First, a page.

Kerry County Council ‘rezoning too much land for housing’

Regulator advises council to reduce amount of land planned for rezoning in Ballybunion

The regulator criticised Kerry County Council’s proposal to alter the status of existing residential zoned lands near the centre of Ballybunion. Photograph: Chris Ratcliffe/Bloomberg

The regulator criticised Kerry County Council’s proposal to alter the status of existing residential zoned lands near the centre of Ballybunion. Photograph: Chris Ratcliffe/Bloomberg

 

The new planning regulator has claimed Kerry County Council is seeking to rezone too much land around the seaside resort of Ballybunion for new housing.

The Office of the Planning Regulator (OPR) has advised the council to reduce the total extent of the lands it has proposed to rezone for residential use under the draft Listowel Municipal Area Plan 2019-2025.

The regulator said the draft plan needed to be altered to more closely match the core strategy and settlement strategy of the Kerry County Development Plan 2015-2021.

The OPR criticised the council’s proposal to alter the status of existing residential zoned lands near the centre of Ballybunion, while also proposing to rezone new lands for housing which were “significantly more distant” from the town.

It pointed out that a sequential approach to the zoning of lands was required under planning guidelines issued in 2007.

The regulator said the introduction of a new parcel of land for housing through an extension of the town’s southern boundary appeared to be inconsistent with the requirement for a sequential approach to zoning and would go against the objective of achieving compact growth of Ballybunion.

The regulator said the draft plan was inconsistent with the Kerry County Development Plan over the council’s proposal to rezone almost 13 hectares in Ballybunion to accommodate 39 housing units.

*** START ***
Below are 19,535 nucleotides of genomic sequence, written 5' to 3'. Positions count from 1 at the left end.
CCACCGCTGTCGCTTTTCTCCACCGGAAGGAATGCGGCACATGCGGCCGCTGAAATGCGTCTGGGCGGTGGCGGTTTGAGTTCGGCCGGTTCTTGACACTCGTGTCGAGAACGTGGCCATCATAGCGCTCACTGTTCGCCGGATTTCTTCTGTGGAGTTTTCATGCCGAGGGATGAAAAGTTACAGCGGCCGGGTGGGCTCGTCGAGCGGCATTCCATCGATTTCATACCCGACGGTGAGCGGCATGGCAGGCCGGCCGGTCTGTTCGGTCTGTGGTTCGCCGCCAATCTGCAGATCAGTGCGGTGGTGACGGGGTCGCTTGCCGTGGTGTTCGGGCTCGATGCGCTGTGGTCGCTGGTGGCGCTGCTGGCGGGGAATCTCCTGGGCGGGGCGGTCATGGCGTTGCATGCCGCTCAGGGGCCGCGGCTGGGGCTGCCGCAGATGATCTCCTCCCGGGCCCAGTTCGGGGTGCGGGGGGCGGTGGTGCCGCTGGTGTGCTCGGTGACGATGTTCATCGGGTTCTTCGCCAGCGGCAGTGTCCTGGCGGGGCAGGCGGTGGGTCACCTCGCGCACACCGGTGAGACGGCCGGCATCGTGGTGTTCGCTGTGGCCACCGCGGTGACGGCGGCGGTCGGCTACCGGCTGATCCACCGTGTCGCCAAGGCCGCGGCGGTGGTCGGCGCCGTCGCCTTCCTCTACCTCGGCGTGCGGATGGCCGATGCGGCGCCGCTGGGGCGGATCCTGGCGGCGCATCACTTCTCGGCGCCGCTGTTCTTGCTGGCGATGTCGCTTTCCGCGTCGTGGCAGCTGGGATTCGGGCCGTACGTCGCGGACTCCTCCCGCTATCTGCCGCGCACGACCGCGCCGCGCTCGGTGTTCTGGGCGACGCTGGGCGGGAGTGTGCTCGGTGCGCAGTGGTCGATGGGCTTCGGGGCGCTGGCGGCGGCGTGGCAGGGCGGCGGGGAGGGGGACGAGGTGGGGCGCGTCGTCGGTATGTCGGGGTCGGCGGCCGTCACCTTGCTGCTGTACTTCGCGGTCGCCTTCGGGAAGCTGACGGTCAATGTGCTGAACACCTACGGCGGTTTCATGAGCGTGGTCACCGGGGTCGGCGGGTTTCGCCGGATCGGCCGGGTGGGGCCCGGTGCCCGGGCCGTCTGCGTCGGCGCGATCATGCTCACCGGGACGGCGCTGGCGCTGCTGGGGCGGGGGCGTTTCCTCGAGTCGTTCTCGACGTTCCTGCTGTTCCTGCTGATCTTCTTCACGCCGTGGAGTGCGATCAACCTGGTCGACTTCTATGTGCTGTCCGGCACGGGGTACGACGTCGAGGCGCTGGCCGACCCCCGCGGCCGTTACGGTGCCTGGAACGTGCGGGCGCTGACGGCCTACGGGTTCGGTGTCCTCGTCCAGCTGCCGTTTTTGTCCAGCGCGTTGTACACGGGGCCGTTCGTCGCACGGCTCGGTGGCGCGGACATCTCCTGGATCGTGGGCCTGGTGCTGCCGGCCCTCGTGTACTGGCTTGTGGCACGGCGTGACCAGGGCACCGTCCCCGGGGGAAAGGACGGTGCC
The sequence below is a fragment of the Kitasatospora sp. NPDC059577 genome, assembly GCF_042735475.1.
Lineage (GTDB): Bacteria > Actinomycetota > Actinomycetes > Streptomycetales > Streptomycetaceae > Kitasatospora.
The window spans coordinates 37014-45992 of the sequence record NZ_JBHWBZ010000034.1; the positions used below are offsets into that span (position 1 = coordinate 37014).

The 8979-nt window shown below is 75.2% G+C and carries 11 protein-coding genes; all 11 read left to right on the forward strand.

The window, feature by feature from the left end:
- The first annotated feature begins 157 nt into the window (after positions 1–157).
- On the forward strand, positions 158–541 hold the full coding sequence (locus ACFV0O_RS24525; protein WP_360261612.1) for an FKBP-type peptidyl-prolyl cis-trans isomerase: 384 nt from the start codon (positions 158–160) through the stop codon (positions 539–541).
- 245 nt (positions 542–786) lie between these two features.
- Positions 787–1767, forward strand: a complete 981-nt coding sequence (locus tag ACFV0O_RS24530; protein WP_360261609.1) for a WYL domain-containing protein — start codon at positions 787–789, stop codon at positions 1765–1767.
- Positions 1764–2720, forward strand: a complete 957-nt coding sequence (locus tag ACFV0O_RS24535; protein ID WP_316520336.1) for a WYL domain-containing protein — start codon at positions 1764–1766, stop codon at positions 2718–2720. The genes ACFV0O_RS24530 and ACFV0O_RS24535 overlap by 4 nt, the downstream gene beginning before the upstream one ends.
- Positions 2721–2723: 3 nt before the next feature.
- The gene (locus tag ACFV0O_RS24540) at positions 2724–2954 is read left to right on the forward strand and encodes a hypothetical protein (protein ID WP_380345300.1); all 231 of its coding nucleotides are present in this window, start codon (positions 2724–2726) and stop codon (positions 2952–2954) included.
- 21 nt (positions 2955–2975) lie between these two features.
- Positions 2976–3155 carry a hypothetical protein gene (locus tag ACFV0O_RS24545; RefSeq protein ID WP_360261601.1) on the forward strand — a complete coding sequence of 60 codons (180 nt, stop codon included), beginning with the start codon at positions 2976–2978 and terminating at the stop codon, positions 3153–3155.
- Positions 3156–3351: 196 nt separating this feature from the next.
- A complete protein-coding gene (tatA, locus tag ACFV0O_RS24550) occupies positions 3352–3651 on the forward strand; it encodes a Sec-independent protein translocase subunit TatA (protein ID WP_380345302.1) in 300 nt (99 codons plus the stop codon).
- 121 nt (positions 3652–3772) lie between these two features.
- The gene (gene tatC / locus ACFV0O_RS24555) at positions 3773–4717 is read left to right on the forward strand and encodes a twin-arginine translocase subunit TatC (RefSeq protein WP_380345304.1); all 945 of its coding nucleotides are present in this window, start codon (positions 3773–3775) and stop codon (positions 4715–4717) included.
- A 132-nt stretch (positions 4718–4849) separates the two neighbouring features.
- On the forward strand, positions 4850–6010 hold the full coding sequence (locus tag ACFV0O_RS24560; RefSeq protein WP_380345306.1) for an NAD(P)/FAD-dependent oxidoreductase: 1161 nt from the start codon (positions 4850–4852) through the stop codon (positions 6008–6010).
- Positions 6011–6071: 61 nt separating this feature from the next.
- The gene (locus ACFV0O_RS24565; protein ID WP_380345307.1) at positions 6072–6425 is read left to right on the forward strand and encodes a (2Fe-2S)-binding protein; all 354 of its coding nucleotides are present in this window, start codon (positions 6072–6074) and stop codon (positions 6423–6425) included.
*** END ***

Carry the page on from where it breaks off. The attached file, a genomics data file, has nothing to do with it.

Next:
“Such a level of provision could provide for a very low density of development – in the region of four units per hectare – which would be markedly inconsistent with the approach adopted in other settlements,” the OPR said.

It also warned that changes needed to be made to the draft plan to limit the potential of areas zoned for new housing in the villages of Lixnaw and Moyvane to be developed while the area’s waste water treatment plant was suffering from capacity constraints.

The regulator expressed concern that no detailed flood risk maps had been prepared by the council which made it difficult to assess the appropriateness of some proposed zonings in the villages of Ballylongford and Abbeydorney.

The OPR also criticised what it claimed were “deficiencies” in a flood risk assessment report prepared by the council and the “lack of any form of justification or detailed commentary for the rezoning of lands within flood zones”.

The OPR said the draft plan did not explain how the development of these lands could be managed “without causing unacceptable adverse effects elsewhere”.

Listowel municipal area

Separately the regulator also recommended changes to a proposed variation by Kerry County Council of the existing plan for the Listowel municipal area.

While the OPR acknowledged that the council proposals would ensure any future development in Listowel was more consolidated and compact, it said the extent of land zoned for residential development was still 15.25 hectares above that contained in the Kerry County Development Plan.

The regulator also called for changes to the proposed rezoning of sites for housing in Castleisland and Islandganniv North outside Listowel because they were in an area at risk of flooding.

Under legislation the council’s chief executive is obliged to provide an explanation to the OPR if it does not accept the regulator’s recommendations.

On foot of that the OPR can makes recommendations to the Minister for Housing, Planning and Local Government, Eoghan Murphy, to direct the local authority to make changes to its development plan.